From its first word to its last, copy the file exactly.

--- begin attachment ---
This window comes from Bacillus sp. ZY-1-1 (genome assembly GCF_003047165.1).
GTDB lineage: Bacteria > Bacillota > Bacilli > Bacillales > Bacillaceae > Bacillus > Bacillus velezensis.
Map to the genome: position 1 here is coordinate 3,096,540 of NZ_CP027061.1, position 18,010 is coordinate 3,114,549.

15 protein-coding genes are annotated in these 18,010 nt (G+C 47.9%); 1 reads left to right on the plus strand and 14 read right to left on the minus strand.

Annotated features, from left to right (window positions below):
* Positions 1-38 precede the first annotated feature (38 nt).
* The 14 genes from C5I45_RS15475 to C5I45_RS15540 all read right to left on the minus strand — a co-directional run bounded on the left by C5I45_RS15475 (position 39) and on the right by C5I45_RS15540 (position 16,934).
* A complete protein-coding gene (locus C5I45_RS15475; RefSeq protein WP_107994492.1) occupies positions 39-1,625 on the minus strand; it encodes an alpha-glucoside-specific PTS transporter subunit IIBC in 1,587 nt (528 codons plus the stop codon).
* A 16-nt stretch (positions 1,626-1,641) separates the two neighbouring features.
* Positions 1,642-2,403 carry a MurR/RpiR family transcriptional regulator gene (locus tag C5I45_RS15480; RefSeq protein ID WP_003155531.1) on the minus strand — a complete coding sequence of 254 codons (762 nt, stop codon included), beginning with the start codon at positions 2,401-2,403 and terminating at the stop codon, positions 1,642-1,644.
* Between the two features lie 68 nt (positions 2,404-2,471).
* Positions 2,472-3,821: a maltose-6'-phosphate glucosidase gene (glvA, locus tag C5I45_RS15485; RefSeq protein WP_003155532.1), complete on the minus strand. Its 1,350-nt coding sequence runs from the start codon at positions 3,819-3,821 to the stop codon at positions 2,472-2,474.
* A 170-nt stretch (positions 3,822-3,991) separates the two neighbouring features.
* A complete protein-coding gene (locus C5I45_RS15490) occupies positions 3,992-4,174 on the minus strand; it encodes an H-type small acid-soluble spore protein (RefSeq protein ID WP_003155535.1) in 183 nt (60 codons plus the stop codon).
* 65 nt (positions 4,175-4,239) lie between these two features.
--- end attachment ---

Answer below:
This window comes from Bacillus sp. ZY-1-1 (genome assembly GCF_003047165.1).
GTDB lineage: Bacteria > Bacillota > Bacilli > Bacillales > Bacillaceae > Bacillus > Bacillus velezensis.
Map to the genome: position 1 here is coordinate 3,096,540 of NZ_CP027061.1, position 18,010 is coordinate 3,114,549.

15 protein-coding genes are annotated in these 18,010 nt (G+C 47.9%); 1 reads left to right on the plus strand and 14 read right to left on the minus strand.

Annotated features, from left to right (window positions below):
* Positions 1-38 precede the first annotated feature (38 nt).
* The 14 genes from C5I45_RS15475 to C5I45_RS15540 all read right to left on the minus strand — a co-directional run bounded on the left by C5I45_RS15475 (position 39) and on the right by C5I45_RS15540 (position 16,934).
* A complete protein-coding gene (locus C5I45_RS15475; RefSeq protein WP_107994492.1) occupies positions 39-1,625 on the minus strand; it encodes an alpha-glucoside-specific PTS transporter subunit IIBC in 1,587 nt (528 codons plus the stop codon).
* A 16-nt stretch (positions 1,626-1,641) separates the two neighbouring features.
* Positions 1,642-2,403 carry a MurR/RpiR family transcriptional regulator gene (locus tag C5I45_RS15480; RefSeq protein ID WP_003155531.1) on the minus strand — a complete coding sequence of 254 codons (762 nt, stop codon included), beginning with the start codon at positions 2,401-2,403 and terminating at the stop codon, positions 1,642-1,644.
* Between the two features lie 68 nt (positions 2,404-2,471).
* Positions 2,472-3,821: a maltose-6'-phosphate glucosidase gene (glvA, locus tag C5I45_RS15485; RefSeq protein WP_003155532.1), complete on the minus strand. Its 1,350-nt coding sequence runs from the start codon at positions 3,819-3,821 to the stop codon at positions 2,472-2,474.
* A 170-nt stretch (positions 3,822-3,991) separates the two neighbouring features.
* A complete protein-coding gene (locus C5I45_RS15490) occupies positions 3,992-4,174 on the minus strand; it encodes an H-type small acid-soluble spore protein (RefSeq protein ID WP_003155535.1) in 183 nt (60 codons plus the stop codon).
* 65 nt (positions 4,175-4,239) lie between these two features.